Kathleen Magowan may have passed away in 2011 at the age of 87, but her surprising charitable donations have given her a very unexpected legacy: she's being called a "secret millionaire."
During her lifetime, the former first grade teacher and her twin brother, Robert, amassed a fortune of nearly $10 million, much to the surprise of residents in their community of Simsbury, Connecticut.
Kathleen Magowan's estate alone was estimated at nearly $6 million and after her passing she willed sizable sums of her wealth to places she held dear.
She left nearly $480,000 to Simsbury public schools, $500,000 to the University of St. Joseph in West Hartford, more than $400,000 to the McLean nursing home where she died, and nearly $375,000 to her local parish, St. Mary's Roman Catholic Church, according to The Hartford Courant.
"Her donation was the biggest in at least 33 years," Katie Wilde, executive assistant to the superintendent of Simsbury Public Schools, told Yahoo News.
The house where Kathleen Magowan lived in Simsbury, Connecticut.
Magowan taught for 35 years in the district and loved chatting about books and teaching, according to people who knew her, even in her later years at McLean Continuing Care Community, where she was a resident until her passing.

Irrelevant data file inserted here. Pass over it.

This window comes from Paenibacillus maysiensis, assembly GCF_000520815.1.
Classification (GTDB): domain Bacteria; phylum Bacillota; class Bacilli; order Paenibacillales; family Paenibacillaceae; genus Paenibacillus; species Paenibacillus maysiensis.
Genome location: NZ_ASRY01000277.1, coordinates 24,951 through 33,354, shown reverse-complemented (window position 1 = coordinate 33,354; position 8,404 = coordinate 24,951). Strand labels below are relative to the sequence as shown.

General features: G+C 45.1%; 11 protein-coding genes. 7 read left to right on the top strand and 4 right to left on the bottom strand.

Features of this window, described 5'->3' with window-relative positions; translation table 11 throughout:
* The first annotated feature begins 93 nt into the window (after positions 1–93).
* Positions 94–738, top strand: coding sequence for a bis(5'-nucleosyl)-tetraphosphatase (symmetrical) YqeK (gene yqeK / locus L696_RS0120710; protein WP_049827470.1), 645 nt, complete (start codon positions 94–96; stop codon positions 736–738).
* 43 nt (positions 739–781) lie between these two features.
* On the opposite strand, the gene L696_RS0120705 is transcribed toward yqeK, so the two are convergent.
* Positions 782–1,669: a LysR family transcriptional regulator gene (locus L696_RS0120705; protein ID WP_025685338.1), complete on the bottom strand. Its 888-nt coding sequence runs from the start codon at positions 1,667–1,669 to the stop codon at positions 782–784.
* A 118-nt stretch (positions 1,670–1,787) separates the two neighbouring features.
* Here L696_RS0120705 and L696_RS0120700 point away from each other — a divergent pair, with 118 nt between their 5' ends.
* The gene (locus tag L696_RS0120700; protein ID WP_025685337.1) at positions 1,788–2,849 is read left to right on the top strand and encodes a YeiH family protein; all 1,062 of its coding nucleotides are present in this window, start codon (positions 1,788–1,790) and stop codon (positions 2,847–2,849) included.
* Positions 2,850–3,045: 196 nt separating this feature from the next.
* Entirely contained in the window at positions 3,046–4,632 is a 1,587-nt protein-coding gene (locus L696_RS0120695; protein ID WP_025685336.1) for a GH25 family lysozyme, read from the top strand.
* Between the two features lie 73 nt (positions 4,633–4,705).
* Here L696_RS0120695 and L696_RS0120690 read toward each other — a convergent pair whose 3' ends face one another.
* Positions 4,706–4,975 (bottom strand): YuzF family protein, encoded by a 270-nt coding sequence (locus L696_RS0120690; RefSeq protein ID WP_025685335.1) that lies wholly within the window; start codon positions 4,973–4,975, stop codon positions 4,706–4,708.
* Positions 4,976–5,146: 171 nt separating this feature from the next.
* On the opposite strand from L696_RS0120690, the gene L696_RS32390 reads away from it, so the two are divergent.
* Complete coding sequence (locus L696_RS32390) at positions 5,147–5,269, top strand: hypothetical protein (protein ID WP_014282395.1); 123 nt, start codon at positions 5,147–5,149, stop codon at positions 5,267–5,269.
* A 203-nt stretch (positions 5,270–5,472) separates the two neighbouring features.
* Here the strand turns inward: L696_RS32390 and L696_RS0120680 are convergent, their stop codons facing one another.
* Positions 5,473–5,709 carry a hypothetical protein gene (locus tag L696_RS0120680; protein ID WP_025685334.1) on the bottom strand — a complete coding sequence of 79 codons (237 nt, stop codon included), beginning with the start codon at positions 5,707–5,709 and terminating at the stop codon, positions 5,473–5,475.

"She was very much the schoolteacher. She became a part of the community when she joined our pool. She was always recommending books and having discussions in the pool," Deene Morris, Director of Development at McLean tells Yahoo.
"People remember that she faithfully attended all exercise classes and had an attendance record that nearly exceeded all residents. She lived her life fully and completely, until the end of her life," Morris added.
However, none of the residents at McLean were aware of Magowan's affluence.
Neither Magowan nor her brother ever married and their fortunes were never mentioned in their obituaries. Robert Magowan, who worked for Prudential Insurance, died one year prior to his sister.
It reportedly took lawyers two years to discover the entirety of their massive wealth, which was amassed through a series of smart investments, according to The Hartford Courant:
In one of the most stunning discoveries, a neighbor who was helping the attorneys found a Quaker Oats can in a closet that contained the original war bonds from the 1940s and 1950s, largely in small denominations of $50 and $100. The attorneys had no idea what the bonds might be worth, but some research on the Internet showed that the papers in the Quaker Oats can were worth $183,000.
"They didn't throw anything away," attorney David Bondanza, who did much of the legal work on the estate, told The Courant.
"That's the bottom line. There was a lot of history in that house.''
The contents of their home reportedly added $10,000 to their estate after lawyers found $6,000 in jewelry in a safe deposit box. The Magowan twins' list of priceless items go on, with National Geographic magazines dating back to 1929, old newspapers, dozens of file folders filled with magazines, record albums from the 1920s along with a record player that still worked.
However, the most important lesson from their savings seems to be in the power of giving.
"People don't give to be recognised," Morris tells Yahoo. "Miss Magowan has shown great generosity."